2010 Hero: GlobalMedic
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2010 Hero: GlobalMedic

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Illustration by Brian McLachlan/Torontoist.


Torontoist is ending the year by naming our Heroes and Villains—Toronto’s very best and very worst people, places, and things over the past twelve months. From December 13–17: the Villains! From December 20–24, the Heroes! And, from December 27–30, you can vote for Toronto’s Superhero and Supervillain of the year.


Toronto-based charitable organization GlobalMedic was a pretty easy pick for Hero this year. The group was founded by Toronto paramedic Rahul Singh in 1998 as a tribute to a fellow emergency worker who lost his life, with a stated mission of being “an efficient aid agency that delivers the maximum amount of aid with a minimum operating cost.” But that dry corporate statement doesn’t do justice to the work GlobalMedic does.
GlobalMedic teams routinely fly around the world and put themselves in harm’s way to help people who’ve been hit by catastrophe, both natural and human-created. Since 1998, GlobalMedic has sent teams of volunteer EMS workers (typically using vacation days from their day jobs) on more than fifty missions to disaster areas across the globe, including war zones in Sri Lanka and Gaza, post-earthquake Haiti, and parts of Pakistan devastated by floods. In keeping with their first-responder roots, they’re often among the earliest aid agencies on the ground, where they set up field hospitals, water purification facilities, and other basic resources to keep people alive. Equally importantly, they train locals in the tools and techniques of disaster relief and emergency medicine, so that the effort can be sustained after GlobalMedic leaves.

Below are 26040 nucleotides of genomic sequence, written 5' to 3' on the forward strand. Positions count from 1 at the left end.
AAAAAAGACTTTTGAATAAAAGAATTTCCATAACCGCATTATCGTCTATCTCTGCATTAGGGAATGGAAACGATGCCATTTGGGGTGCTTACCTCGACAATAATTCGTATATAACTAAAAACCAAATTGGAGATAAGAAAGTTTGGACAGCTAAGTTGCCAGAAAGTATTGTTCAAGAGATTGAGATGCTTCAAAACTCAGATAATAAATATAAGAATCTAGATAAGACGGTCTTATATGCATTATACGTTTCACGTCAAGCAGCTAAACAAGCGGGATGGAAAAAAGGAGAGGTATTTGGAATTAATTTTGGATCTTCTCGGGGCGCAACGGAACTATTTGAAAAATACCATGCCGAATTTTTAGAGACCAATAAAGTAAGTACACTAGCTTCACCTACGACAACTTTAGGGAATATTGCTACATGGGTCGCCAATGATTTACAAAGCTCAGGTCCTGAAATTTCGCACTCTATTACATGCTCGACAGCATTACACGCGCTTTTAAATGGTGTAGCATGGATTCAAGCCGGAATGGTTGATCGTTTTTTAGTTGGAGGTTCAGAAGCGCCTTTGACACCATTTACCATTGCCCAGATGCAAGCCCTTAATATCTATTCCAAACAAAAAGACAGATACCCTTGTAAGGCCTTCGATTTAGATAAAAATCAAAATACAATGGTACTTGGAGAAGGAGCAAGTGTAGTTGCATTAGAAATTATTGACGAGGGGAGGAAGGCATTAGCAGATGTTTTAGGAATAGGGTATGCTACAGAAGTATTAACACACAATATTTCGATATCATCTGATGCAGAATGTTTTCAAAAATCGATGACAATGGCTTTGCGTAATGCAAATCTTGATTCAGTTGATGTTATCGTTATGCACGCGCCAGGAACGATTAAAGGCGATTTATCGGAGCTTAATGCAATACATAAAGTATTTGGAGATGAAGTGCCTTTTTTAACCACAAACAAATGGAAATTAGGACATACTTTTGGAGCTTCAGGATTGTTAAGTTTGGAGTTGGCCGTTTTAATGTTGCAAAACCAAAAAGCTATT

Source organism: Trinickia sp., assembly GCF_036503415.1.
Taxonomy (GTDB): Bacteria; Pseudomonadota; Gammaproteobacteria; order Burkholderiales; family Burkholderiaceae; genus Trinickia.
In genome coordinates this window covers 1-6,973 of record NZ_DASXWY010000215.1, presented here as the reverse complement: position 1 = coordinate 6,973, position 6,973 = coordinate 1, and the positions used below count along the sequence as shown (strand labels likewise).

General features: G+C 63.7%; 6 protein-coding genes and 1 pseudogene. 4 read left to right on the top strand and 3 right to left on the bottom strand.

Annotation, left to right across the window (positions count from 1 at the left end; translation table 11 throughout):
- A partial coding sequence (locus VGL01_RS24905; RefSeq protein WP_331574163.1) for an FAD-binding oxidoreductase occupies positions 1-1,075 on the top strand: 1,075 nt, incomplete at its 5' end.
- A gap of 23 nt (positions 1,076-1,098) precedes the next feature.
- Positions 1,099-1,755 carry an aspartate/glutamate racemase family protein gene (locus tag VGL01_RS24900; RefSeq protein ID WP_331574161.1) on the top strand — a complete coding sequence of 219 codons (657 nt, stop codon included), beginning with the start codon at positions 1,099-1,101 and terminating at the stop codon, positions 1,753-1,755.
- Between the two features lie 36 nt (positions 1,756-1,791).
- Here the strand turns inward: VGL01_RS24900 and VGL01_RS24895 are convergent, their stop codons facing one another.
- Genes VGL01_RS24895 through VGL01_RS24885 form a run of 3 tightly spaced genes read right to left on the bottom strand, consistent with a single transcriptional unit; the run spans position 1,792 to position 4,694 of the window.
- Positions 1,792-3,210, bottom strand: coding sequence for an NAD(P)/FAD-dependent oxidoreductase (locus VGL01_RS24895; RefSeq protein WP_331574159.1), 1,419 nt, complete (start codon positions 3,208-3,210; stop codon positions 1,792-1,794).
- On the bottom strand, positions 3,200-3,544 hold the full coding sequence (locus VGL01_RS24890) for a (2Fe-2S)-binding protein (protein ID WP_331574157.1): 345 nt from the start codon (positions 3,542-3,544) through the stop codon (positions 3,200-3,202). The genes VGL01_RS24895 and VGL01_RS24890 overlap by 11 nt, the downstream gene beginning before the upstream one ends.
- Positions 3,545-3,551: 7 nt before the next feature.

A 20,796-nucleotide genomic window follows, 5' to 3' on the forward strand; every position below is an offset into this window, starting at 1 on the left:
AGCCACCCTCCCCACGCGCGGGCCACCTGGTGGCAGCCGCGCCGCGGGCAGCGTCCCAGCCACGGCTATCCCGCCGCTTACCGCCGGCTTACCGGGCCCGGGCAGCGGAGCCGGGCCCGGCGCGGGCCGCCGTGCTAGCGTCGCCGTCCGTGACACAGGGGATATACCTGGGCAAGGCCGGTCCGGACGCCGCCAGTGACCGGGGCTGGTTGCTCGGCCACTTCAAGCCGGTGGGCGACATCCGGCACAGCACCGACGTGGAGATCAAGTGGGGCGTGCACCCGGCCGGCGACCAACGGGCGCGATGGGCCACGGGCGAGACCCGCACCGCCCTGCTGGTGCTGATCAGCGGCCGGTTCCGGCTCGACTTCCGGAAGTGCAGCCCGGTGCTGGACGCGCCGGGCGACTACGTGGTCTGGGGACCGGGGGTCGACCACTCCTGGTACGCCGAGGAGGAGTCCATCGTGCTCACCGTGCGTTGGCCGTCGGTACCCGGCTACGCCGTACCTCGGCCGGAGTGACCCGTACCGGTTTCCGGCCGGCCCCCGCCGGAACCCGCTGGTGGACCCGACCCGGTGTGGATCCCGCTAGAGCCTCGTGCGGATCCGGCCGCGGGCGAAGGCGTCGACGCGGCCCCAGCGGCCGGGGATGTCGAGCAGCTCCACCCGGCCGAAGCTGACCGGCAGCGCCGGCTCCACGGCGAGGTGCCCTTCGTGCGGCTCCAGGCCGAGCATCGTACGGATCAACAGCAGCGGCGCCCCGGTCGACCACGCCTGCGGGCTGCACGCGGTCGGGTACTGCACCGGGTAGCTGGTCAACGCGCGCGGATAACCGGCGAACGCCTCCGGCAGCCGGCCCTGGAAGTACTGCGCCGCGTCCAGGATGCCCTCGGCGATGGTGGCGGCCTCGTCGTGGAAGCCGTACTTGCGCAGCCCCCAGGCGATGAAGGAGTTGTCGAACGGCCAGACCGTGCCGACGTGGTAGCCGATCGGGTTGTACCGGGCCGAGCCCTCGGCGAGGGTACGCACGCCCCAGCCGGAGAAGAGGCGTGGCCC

When not globe-trotting to places where Sandals hasn’t yet set up shop, GlobalMedic also does work closer to home. Along with other emergency workers, they collected and delivered clothes and household items to residents forced out of their homes by the massive fire at 200 Wellesley Street East back in September, and they also work with other charities to give toys to low-income kids during the holiday season.
Founder Singh and his organization have been widely recognized for their work, receiving awards from Canadian politicians as diverse as Stephen Harper, Dalton McGuinty, and David Miller. Earlier this year Singh was named in the “Heroes” section of Time‘s “100 Most Influential People” feature, sharing the list with luminaries like Bill Clinton and Serena Williams. In true hero fashion, a self-deprecating Singh talked to the Star about the honour, crediting team members for the group’s success. “I’m… going to a gala next week in New York to be honoured. This is not wing night at the local pub,” he said. “I’m in a little over my head.” And that, for a man like Singh, is saying a lot.
In addition to donations, GlobalMedic is also in the market for all kinds of supplies, from communications gear to uniforms to emergency medical equipment and medicine. If you want to help out, a more exhaustive list and contact information can be found here.

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